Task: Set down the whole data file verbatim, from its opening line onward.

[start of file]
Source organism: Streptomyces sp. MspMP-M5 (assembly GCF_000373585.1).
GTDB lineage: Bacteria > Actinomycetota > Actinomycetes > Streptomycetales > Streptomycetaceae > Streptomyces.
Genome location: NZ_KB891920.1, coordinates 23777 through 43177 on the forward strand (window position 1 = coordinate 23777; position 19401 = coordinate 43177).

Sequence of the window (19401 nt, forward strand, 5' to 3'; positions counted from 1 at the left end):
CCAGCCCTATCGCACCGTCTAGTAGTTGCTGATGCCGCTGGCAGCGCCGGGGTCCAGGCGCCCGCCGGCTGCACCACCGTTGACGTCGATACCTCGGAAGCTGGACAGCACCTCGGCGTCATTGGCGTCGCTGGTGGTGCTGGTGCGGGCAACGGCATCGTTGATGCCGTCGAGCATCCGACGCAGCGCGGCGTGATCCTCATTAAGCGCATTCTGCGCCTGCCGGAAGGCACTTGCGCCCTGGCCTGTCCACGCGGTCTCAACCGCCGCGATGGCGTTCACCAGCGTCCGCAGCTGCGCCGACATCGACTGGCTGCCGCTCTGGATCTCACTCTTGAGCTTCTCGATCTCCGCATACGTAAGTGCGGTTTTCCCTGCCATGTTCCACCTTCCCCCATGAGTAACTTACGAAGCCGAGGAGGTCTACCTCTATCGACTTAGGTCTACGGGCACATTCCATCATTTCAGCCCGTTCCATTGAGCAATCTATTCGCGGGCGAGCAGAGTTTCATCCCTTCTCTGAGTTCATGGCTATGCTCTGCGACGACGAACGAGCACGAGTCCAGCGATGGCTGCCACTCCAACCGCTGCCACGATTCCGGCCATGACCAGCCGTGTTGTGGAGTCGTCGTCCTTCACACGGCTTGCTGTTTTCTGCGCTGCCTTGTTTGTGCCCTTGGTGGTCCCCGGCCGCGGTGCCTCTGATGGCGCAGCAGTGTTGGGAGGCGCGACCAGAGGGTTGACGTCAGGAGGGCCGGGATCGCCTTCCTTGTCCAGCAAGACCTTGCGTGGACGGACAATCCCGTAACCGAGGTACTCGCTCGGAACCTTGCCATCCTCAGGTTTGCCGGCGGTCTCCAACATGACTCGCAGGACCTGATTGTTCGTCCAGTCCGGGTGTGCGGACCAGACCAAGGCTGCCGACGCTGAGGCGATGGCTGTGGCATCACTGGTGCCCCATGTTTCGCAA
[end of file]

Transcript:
Source organism: Streptomyces sp. MspMP-M5 (assembly GCF_000373585.1).
GTDB lineage: Bacteria > Actinomycetota > Actinomycetes > Streptomycetales > Streptomycetaceae > Streptomyces.
Genome location: NZ_KB891920.1, coordinates 23777 through 43177 on the forward strand (window position 1 = coordinate 23777; position 19401 = coordinate 43177).

Sequence of the window (19401 nt, forward strand, 5' to 3'; positions counted from 1 at the left end):
CCAGCCCTATCGCACCGTCTAGTAGTTGCTGATGCCGCTGGCAGCGCCGGGGTCCAGGCGCCCGCCGGCTGCACCACCGTTGACGTCGATACCTCGGAAGCTGGACAGCACCTCGGCGTCATTGGCGTCGCTGGTGGTGCTGGTGCGGGCAACGGCATCGTTGATGCCGTCGAGCATCCGACGCAGCGCGGCGTGATCCTCATTAAGCGCATTCTGCGCCTGCCGGAAGGCACTTGCGCCCTGGCCTGTCCACGCGGTCTCAACCGCCGCGATGGCGTTCACCAGCGTCCGCAGCTGCGCCGACATCGACTGGCTGCCGCTCTGGATCTCACTCTTGAGCTTCTCGATCTCCGCATACGTAAGTGCGGTTTTCCCTGCCATGTTCCACCTTCCCCCATGAGTAACTTACGAAGCCGAGGAGGTCTACCTCTATCGACTTAGGTCTACGGGCACATTCCATCATTTCAGCCCGTTCCATTGAGCAATCTATTCGCGGGCGAGCAGAGTTTCATCCCTTCTCTGAGTTCATGGCTATGCTCTGCGACGACGAACGAGCACGAGTCCAGCGATGGCTGCCACTCCAACCGCTGCCACGATTCCGGCCATGACCAGCCGTGTTGTGGAGTCGTCGTCCTTCACACGGCTTGCTGTTTTCTGCGCTGCCTTGTTTGTGCCCTTGGTGGTCCCCGGCCGCGGTGCCTCTGATGGCGCAGCAGTGTTGGGAGGCGCGACCAGAGGGTTGACGTCAGGAGGGCCGGGATCGCCTTCCTTGTCCAGCAAGACCTTGCGTGGACGGACAATCCCGTAACCGAGGTACTCGCTCGGAACCTTGCCATCCTCAGGTTTGCCGGCGGTCTCCAACATGACTCGCAGGACCTGATTGTTCGTCCAGTCCGGGTGTGCGGACCAGACCAAGGCTGCCGACGCTGAGGCGATGGCTGTGGCATCACTGGTGCCCCATGTTTCGCAA